I would say the big thing is to cover the immediate concerns - i.e. is the house safe for her to be in right now, and what steps in the very short term can correct that. Then, look at the longer term care issues. Not to be too discouraging, but often the best solution is to move into a bungalow and have it modified. Sometimes even moving to a larger community where there is greater health care resources and social support available. Also look at transportation.  If they are fairly rural, then something like Paratranspo will be limited at best. Do they need modifications to their vehicle as well?

People who have lived in chronic pain and disability for a long period of time often experience depression, and with that anger, social isolation, etc. A good OT knows and recognizes this.
 

mariomike

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Brasidas said:
She's a well-meaning but domineering, crotchety old lady on heavy meds, who will attempt to control any conversations at the house.

I met a few of those on the job. Many were in need of additional health care or support services. We referred them to the Community Care Access Centre ( CCAC ) for further assessment and determination of the types of service best suited to their needs.

Brasidas said:
They have negligible contacts in the community, medical or contractor-wise.

Community Care Access Centres services include,

•CCACs employ case managers who assess client eligibility for visiting health and support services; develop, monitor, and adjust service plans as required; and authorize services.
•CCACs coordinate access to contracted nursing, physiotherapy, occupational therapy, speech-language therapy, social work, dietetic services, pharmacy services, diagnostic and laboratory services, respiratory therapy, social work, social service work, personal support and homemaking services from local agencies.
•CCACs provide additional support for clients who receive in-home professional health-services by purchasing or renting medical supplies and dressings, hospital and sickroom equipment, laboratory and diagnostic services.
•CCACs  may also train other persons, such as caregivers, to assist with or provide certain of the above services to a particular client.
•CCACs arrange for the provision of drug benefits to eligible persons.
•The above services are available on a short-term basis to help people returning home from hospital and to support people through their recovery from an illness or accident.

•The services are available on a long-term basis to assist people with disabilities or chronic health problems and to provide palliative care to the terminally ill.
•Where it is appropriate, some of the above services may be delivered in a group or congregate setting, such as a day program.
http://www.health.gov.on.ca/en/public/contact/ccac/ccac_facts.aspx#

•Community Care Access Centres are required to provide comprehensive information to people in their communities about options for services not provided by the CCACs, and other community support services available.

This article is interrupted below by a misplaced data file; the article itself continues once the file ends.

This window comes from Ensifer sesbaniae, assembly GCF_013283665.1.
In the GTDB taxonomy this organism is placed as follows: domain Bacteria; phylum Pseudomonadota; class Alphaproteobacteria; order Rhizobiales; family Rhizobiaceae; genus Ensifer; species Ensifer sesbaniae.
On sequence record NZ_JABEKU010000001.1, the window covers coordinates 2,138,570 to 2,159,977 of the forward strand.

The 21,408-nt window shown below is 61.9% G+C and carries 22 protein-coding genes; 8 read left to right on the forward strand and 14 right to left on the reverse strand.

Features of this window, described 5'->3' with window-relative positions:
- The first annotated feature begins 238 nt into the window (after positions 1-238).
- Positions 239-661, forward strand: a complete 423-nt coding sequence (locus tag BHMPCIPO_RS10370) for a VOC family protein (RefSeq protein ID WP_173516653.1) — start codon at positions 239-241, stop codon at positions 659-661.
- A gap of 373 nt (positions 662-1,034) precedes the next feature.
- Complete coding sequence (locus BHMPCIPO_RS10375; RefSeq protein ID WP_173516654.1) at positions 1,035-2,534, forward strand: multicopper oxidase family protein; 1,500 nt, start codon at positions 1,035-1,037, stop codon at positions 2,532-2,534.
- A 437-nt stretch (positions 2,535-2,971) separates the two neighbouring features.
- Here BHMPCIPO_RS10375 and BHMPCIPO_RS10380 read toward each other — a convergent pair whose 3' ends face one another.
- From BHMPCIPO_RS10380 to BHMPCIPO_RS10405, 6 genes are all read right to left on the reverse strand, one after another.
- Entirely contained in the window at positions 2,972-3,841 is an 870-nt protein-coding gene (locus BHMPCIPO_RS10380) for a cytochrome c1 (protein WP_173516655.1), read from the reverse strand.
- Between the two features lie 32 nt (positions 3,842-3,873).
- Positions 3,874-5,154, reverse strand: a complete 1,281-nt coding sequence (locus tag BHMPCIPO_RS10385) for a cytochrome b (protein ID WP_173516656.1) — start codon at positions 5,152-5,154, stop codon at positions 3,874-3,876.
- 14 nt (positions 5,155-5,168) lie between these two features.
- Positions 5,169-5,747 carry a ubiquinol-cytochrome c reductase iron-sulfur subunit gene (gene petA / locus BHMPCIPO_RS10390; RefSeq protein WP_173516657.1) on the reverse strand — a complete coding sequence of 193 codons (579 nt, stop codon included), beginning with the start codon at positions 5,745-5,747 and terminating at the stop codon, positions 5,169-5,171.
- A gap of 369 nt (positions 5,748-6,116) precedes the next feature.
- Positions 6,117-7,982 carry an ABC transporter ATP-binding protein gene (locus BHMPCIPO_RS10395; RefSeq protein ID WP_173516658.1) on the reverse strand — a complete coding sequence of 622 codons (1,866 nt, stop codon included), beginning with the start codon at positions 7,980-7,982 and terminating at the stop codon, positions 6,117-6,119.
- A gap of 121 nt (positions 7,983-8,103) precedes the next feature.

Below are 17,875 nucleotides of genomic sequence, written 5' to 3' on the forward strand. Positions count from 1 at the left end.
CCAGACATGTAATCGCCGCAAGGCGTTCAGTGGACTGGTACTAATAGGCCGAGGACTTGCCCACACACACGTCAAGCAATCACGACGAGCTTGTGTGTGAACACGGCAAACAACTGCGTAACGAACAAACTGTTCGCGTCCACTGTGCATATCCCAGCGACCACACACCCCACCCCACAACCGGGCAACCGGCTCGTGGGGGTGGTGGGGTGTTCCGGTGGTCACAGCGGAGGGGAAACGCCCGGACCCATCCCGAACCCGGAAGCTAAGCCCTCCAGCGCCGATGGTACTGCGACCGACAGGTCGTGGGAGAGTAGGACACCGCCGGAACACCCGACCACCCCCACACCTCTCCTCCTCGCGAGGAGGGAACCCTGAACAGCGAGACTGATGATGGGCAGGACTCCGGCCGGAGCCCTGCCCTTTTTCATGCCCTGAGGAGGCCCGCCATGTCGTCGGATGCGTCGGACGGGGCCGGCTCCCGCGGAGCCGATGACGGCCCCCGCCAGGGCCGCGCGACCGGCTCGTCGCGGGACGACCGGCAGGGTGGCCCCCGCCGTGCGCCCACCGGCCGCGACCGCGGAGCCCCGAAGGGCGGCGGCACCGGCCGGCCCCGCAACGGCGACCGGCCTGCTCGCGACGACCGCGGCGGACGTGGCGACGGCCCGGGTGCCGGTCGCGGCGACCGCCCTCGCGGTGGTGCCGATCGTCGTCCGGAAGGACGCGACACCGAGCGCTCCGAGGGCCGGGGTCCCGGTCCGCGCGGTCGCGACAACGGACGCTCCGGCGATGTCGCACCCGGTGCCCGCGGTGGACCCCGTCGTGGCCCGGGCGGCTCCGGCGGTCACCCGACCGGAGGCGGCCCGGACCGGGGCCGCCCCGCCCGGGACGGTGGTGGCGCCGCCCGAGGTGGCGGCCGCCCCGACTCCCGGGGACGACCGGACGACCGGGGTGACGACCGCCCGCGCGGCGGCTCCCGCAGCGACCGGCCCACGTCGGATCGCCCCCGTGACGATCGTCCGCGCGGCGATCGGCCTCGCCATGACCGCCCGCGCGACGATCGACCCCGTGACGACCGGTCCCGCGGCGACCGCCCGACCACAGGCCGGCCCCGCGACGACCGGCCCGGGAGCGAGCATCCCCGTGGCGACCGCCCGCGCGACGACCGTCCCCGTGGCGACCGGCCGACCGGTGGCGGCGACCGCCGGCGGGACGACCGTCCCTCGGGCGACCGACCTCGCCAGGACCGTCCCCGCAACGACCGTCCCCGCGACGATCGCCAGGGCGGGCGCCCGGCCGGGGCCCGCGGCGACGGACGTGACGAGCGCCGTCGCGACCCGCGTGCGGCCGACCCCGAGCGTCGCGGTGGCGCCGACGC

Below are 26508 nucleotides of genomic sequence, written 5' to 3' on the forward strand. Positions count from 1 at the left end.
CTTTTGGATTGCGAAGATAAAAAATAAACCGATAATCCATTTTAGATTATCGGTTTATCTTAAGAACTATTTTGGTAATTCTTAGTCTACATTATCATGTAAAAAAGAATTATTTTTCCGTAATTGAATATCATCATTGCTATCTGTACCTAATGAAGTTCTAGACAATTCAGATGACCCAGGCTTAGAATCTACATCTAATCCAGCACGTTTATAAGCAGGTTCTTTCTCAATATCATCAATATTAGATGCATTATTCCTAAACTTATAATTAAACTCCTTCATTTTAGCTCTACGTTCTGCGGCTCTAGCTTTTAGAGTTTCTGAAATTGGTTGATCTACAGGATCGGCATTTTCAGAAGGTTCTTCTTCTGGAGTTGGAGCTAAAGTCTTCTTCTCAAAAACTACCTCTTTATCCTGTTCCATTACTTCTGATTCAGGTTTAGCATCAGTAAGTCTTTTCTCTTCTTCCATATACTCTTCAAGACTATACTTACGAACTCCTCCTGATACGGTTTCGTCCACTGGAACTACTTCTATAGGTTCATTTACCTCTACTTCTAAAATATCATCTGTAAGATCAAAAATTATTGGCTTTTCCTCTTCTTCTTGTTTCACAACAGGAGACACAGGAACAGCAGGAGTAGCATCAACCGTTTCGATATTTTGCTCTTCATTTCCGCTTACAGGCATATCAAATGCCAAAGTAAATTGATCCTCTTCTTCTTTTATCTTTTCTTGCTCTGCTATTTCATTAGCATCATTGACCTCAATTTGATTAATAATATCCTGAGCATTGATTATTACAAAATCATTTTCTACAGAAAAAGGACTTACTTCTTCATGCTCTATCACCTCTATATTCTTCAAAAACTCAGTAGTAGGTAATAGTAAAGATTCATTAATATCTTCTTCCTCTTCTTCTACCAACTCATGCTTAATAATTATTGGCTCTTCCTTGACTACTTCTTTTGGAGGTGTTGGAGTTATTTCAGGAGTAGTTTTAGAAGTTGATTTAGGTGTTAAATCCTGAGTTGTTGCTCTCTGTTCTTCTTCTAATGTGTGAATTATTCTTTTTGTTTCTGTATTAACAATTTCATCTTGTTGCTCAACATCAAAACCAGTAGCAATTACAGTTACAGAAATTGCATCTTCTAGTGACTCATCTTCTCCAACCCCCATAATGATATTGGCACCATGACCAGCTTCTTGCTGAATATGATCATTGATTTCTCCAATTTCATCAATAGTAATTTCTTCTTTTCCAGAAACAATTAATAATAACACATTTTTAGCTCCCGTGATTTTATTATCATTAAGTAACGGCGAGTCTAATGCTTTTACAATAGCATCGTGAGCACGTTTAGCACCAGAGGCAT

Brasidas said:
We're talking Ontario

"To find your local Community Care Access Centre (CCAC), please refer to the maps or enter your postal code in the search below."​
http://healthcareathome.ca/
 

cphansen

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Based on my own experience, the first suggestion I would make is get two walkers, one for downstairs and one for upstairs. Hualing the walker from downstairs to upstairs can be a real PITA.

To get up and downstairs, get one of those chairs which climb the stairs.  for the kitchen get a stool, a high stool, perferablly on wheels.  As for a bed get a high bed so she can sit on the bed and just stand up.  It will give her back a measure of control and she will like that.

In the long term, change the bathroom by making sure the toilet is as high as it can be, either by buying a new toilet or building a platform to raise the toilet.  Also get rid of the bathtub by putting in a good shower, or if the floor will take it, put in a sit down shower tub. I believe the sit down shower tub will be more to her liking.  Make sure to put some rubber ducky stick ons so she won''t slip.  She will once again have some control and that will improve her state of mind.

The final thing I would suggest either build a sun room or put in a large bay window where she and her husband can enjoy the outside view, and get her a lift chair to make it easier for her to get in and out of the chair.  It is very frustrating to be stuck in a chair because you cant bend your knees.

Your aunt sounds very much like my mother.  One of the things you need to watch is that she gets out for things like haircuts.

Make sure you contact the CCAC, they can be a real help, maybe they can get her involved in a local support group

I hope these things can give you some ideas and will make life better for your aunt